Gum disease doubles our risk of having a stroke

February 18, 2020

A new study has found that those of us with gum disease are around twice as likely to have a stroke, highlight the Norwich dentists at Drayton Dental Care in School Road.

Researchers have discovered when our gums bleed and become inflamed, it leads to changes in how blood and oxygen flows to our brains.

They examined more than 2,000 previous studies into this area and the results support previous studies linking a heightened stroke risk with gum disease. The Stroke Association estimates that over 100,000 strokes occur in the UK every year.

Gum disease remains one of the most common health conditions across the UK, currently affecting around 45% of the adult population. A staggering 90 per cent of us will suffer from gum disease at some point in our lives but with good dental care the risks can be easily controlled.

Common symptoms of gum disease include:

  • Bleeding gums
  • Loose teeth
  • Gum recession (longer teeth - this often results in increased tooth sensitivity)
  • Bad tastes
  • Bad breath
  • Drifting teeth

Gum disease is the one of the main causes of tooth loss in adults and is increasingly being linked to other general health conditions like heart disease, diabetes and some forms of dementia.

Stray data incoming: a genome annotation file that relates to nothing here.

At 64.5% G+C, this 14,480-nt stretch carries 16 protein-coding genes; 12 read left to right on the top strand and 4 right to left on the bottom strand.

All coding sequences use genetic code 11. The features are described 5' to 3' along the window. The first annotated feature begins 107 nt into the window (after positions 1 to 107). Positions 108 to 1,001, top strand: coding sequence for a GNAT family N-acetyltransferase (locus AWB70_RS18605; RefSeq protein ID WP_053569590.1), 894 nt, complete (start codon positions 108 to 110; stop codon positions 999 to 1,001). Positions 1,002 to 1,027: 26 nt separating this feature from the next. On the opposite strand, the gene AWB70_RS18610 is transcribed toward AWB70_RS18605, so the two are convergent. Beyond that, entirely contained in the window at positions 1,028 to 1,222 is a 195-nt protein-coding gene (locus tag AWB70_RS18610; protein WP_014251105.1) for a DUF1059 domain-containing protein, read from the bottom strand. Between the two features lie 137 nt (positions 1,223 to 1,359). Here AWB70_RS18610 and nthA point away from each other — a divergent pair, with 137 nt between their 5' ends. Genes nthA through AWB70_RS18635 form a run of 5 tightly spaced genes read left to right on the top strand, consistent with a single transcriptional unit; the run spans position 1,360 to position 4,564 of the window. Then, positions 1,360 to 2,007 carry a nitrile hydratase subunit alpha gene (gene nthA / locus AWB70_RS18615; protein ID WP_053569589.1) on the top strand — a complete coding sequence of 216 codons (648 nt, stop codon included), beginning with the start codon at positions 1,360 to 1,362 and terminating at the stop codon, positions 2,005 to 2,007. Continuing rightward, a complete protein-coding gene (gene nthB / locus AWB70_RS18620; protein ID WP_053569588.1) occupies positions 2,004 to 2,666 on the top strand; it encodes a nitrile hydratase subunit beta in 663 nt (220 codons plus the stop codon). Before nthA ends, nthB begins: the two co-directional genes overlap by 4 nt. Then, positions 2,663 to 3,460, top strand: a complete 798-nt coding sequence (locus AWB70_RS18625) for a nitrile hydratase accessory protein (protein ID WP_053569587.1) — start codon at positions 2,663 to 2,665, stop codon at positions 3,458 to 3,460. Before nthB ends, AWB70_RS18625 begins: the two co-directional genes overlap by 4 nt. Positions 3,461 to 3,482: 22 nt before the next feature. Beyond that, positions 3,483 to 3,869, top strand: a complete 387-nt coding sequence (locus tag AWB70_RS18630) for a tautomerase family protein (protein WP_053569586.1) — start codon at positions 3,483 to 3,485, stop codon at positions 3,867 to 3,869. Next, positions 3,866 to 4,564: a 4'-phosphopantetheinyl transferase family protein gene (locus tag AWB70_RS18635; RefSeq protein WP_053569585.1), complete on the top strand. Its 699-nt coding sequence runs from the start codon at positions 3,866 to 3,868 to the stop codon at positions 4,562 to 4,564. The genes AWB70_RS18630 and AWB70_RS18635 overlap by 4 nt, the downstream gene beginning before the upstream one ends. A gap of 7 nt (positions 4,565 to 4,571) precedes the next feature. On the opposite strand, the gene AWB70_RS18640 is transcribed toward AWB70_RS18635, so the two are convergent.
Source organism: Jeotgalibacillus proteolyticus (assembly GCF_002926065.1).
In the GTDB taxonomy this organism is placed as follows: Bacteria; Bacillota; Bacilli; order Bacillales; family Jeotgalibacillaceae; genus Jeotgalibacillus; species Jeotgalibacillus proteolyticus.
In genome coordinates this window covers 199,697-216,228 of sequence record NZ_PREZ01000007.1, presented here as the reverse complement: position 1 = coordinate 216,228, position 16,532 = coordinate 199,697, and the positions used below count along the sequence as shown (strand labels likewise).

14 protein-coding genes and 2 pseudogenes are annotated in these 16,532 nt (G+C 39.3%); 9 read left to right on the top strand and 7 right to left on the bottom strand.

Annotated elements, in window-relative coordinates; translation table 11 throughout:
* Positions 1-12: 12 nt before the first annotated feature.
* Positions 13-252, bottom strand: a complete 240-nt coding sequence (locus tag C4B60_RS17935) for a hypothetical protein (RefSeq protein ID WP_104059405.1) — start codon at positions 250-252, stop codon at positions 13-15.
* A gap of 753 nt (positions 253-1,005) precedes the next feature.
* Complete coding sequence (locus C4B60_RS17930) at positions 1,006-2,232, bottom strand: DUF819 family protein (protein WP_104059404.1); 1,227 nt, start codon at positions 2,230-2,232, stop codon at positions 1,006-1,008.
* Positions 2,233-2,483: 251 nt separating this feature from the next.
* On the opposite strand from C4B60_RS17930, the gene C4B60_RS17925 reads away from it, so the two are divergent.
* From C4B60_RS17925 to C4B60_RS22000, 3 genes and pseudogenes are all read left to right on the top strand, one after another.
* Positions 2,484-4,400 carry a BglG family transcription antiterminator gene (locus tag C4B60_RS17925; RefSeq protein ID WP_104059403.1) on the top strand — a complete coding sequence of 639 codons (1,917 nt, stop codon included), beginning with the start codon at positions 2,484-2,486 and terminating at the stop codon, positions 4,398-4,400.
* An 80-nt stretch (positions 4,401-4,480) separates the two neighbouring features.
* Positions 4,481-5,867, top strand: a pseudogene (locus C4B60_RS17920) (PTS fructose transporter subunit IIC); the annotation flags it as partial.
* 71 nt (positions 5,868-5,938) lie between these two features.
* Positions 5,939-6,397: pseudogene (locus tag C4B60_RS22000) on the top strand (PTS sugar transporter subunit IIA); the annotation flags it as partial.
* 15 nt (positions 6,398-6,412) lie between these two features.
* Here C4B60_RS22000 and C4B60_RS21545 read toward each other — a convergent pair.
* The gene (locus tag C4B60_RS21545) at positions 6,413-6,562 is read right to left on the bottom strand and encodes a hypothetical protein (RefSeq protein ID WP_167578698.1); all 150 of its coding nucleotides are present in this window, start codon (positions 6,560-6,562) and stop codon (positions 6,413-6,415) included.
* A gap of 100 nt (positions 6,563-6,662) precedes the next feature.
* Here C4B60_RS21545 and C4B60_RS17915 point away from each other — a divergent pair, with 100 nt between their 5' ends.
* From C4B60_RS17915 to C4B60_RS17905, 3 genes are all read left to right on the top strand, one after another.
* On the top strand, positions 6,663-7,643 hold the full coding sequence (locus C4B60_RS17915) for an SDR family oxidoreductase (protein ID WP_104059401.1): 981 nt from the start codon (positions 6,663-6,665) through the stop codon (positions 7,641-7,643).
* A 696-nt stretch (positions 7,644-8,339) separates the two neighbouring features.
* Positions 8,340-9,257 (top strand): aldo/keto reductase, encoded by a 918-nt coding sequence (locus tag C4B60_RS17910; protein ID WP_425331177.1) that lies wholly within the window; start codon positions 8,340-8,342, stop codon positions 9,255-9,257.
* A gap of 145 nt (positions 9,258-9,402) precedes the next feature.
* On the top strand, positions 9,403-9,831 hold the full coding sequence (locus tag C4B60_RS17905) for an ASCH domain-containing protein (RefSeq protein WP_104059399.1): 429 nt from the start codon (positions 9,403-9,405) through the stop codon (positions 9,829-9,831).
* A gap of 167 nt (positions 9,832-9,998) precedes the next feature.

It is caused by plaque that forms on the surface of our teeth throughout the day. We need to make sure we remove all the plaque from our teeth every day. This is done by brushing twice a day with fluoride toothpaste and cleaning in between our teeth with interdental brushes or floss.

Gum disease is more likely to occur as we get older and its severity also worsens with age. Smokers experience increased levels of gum disease and diabetics are particularly prone.

Do you have bleeding gums?

Please contact Drayton Dental Care near Norwich for a thorough examination of your teeth and gums, which will be carried out by one of our hygiene team. Call us now to book on 01603 860885.


  1. Fagundes NCF et al. (2019) ‘Periodontitis As A Risk Factor For Stroke: A Systematic Review And Meta-Analysis’, Vascular Health and Risk Management (August 2019), available at
  2. British Society of Periodontology (2019) ‘Gum health resources for patients’, online at (accessed November 2019).
  3. Heart and Stroke, ‘Don’t fall victim to the holiday heart attack’, available at (accessed November 2019).

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